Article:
CSX, Ports America put Baltimore on container map despite distance from ocean.
By Eric Kulisch
The Port of Baltimore, relegated to the lower tier of harbors in the container trade for the better part of 20 years, is poised for significant growth as new wharf and intermodal investments get underway and private sector partners heavily market it as an international gateway for Midwest retailers and manufacturers, according to port officials and industry experts.
The new infrastructure prepares the port to handle the mega-containerships that ocean carriers are deploying and will run from Asia to the East Coast once the Panama Canal is widened and deepened in 2014. Key factors carriers consider for ports of call are infrastructure quality and capacity, inland connectivity, local population density and warehousing.
Ports America is more than halfway done with a $100 million capital investment program to construct a 50-foot berth for containerships, install giant cranes and make other improvements. The berth’s depth will equal the harbor’s shipping channel and its Chesapeake Bay approach.
The largest independent port operating company in the United States took over management of Baltimore’s Seagirt Marine Terminal early last year after winning a 50-year concession from the state of Maryland in exchange for current and future infrastructure upgrades and $140 million to the Maryland Department of Transportation for road and highway improvements across the state.
The new section of wharf is expected to be completed by August 2012, port officials say. The work is ahead of schedule and under budget, according to Christopher Lee, managing director of Ports America owner Highstar Capital.
Meanwhile, CSX Corp., one of two major eastern railroads, in late May announced plans to build an intermodal terminal outside Baltimore as part of its $850 million National Gateway Initiative to create a more efficient rail network capable of transporting intermodal cars with double-stacked containers. Routes through North Carolina, Virginia, West Virginia, the District of Columbia, Maryland, Pennsylvania and Ohio are scheduled to have bridges and tunnels raised or removed, or tracks lowered, to accommodate taller freight cars, providing Midwest customers with improved access to mid-Atlantic ports. Other prime beneficiaries of the infrastructure investment are the Port of Virginia in Norfolk and the Port of Wilmington in North Carolina.
More than 50 locations between Baltimore and Northwest Ohio alone have to be cleared.
Jacksonville, Fla.-based CSX has mobilized a public-private partnership to develop the National Gateway, with more than $280 million in federal and state support.
CSX said it and Maryland will each invest $75 million to build the new intermodal terminal at one of four potential sites south of Baltimore. Maryland plans to request federal funds for its portion of the arrangement. Public hearings to help identify the best location are scheduled for the fall.
The railroad also said it is putting up the remainder of the capital, $160 million, to complete the track clearances necessary for double-stack service on several key corridors
in the next several years.
The extra 10-to-12 hour voyage up the Chesapeake has historically been a disadvantage for Baltimore in trying to woo carriers. But analysts and port stakeholders expect cargo owners and carriers to take a second look because:
• It’s 150 miles inland and the closest ocean port to the prized Midwest consumer market.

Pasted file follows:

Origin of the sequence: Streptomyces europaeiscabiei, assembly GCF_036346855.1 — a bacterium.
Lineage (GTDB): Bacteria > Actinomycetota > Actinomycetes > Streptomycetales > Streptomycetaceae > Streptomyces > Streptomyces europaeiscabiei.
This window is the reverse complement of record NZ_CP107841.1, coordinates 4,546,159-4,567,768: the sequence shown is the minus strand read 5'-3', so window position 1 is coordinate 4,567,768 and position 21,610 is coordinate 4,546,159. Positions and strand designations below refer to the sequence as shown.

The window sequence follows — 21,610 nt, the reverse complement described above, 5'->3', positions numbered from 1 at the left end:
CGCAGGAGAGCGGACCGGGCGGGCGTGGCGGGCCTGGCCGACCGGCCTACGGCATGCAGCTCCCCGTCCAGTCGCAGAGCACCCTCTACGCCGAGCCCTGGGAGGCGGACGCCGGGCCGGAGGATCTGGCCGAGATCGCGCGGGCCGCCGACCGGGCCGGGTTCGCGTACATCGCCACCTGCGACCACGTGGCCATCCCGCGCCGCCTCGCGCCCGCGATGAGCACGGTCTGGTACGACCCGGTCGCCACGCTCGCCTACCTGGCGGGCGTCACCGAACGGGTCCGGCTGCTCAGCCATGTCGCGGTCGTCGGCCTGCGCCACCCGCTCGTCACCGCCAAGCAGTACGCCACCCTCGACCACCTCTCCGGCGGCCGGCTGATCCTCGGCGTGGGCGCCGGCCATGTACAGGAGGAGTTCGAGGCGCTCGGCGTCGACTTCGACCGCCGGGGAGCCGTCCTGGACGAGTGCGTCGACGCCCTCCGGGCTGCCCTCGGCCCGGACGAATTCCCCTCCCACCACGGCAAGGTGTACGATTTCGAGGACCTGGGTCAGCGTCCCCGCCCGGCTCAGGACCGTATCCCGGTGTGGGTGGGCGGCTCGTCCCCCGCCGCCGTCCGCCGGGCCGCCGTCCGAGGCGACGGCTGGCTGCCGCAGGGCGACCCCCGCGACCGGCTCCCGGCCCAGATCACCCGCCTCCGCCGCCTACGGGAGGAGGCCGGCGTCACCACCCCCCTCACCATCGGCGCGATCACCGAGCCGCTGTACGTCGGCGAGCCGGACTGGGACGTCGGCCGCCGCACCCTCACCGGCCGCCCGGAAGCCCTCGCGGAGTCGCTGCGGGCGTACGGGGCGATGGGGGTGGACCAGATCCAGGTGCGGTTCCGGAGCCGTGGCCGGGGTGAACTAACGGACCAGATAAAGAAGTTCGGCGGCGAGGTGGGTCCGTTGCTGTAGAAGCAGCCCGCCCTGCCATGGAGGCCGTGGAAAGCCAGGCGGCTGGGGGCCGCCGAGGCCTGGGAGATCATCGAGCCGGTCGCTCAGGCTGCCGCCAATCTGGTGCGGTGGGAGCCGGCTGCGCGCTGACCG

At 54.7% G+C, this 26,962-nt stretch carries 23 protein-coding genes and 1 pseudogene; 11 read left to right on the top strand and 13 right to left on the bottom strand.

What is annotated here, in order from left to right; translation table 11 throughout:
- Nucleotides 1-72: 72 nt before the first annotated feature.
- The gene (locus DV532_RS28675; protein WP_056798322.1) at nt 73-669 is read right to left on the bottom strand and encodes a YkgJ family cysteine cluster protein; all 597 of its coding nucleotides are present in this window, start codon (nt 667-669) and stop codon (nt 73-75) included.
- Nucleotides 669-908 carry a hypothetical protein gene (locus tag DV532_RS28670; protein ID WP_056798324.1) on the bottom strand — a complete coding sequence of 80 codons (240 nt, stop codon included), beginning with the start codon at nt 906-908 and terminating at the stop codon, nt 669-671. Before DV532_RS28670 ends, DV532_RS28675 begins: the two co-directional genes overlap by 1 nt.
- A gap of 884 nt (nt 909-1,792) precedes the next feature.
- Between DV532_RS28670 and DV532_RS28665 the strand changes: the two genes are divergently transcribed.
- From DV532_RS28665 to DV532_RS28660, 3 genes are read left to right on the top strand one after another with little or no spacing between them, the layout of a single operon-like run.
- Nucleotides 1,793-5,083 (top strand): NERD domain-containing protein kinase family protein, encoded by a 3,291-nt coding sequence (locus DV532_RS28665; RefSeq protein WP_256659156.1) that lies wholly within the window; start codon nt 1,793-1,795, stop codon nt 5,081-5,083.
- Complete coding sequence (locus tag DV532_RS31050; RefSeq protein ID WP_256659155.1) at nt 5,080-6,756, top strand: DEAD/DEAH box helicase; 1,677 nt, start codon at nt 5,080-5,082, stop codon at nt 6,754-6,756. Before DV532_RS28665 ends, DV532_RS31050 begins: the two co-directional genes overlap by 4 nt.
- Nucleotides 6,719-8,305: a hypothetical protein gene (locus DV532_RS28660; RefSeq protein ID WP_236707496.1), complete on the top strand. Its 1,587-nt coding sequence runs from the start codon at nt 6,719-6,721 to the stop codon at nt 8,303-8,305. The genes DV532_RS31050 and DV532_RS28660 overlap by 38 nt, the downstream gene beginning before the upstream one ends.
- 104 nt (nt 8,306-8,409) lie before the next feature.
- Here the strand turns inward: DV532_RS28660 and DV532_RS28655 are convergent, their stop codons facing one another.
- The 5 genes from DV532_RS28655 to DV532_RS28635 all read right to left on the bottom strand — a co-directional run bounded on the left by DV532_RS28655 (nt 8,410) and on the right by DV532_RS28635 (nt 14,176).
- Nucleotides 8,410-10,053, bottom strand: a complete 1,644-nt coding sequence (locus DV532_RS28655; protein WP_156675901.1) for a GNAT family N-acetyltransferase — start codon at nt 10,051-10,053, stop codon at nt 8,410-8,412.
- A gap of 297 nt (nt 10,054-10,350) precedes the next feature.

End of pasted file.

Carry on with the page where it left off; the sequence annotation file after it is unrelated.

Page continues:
• It’s in an affluent and growing metropolitan region with a large concentration of retail distribution centers within a 100-mile radius.
• It allows for more efficient ocean transport to handle a portion of the inland move at a time when diesel fuel prices for trucks have spiked and curbing greenhouse gas emissions has become a national concern.
Port officials note that one-third of the U.S. population can be reached in an overnight drive from Baltimore.
Maryland Gov. Martin O’Malley approved the deal with Ports America, and said the Seagirt Terminal expansion will support the creation of 5,700 state jobs in construction, operations and companies that need dependable transportation to take advantage of new business opportunities.
Baltimore enjoyed its best 12-month period of container business from April 2010 to March 2011 when it processed 632,482 TEUs. The previous high of 629,604 TEUs was reached in January 2007, prior to the recession. In the past three years, the port authority has signed multiyear, long-term contract extensions with container lines Evergreen Marine and Mediterranean Shipping Co. that guarantee transport service. MSC also began a direct, weekly container service from the port to the Far East in mid-2009, increasing MSC’s total vessel calls and containers through the port.
Other lines that call Baltimore include CSAV, in a vessel-sharing arrangement with two other carriers on the South American trade, and Safmarine on the Africa lane.
The 14 million consumers between Washington and southeastern Pennsylvania have attracted carriers despite the extra time required to travel up the Chesapeake Bay from the Atlantic Coast. The Baltimore-Washington metropolitan region is the fourth-largest market, and one of the most educated, according to economists. And Maryland has the highest median household income in the nation at $69,272.
The affluent population is being supplemented by more than 16,000 workers being displaced to Aberdeen, Md., with the closing of Fort Monmouth in New Jersey as part of the military’s base realignment process. The average household income of those workers is $80,000, Joseph Greco, the port’s deputy director of marketing, said during a mid-May press briefing at the Port of Baltimore.
Container consumption in the Port of Baltimore’s local and regional market is more than 3.1 million TEUs, port economics consultancy Martin & Associates estimated. At least 70 percent of the import cargo that supplies the Baltimore-Washington region moves through other ports and represents an opportunity for Baltimore to capture market share.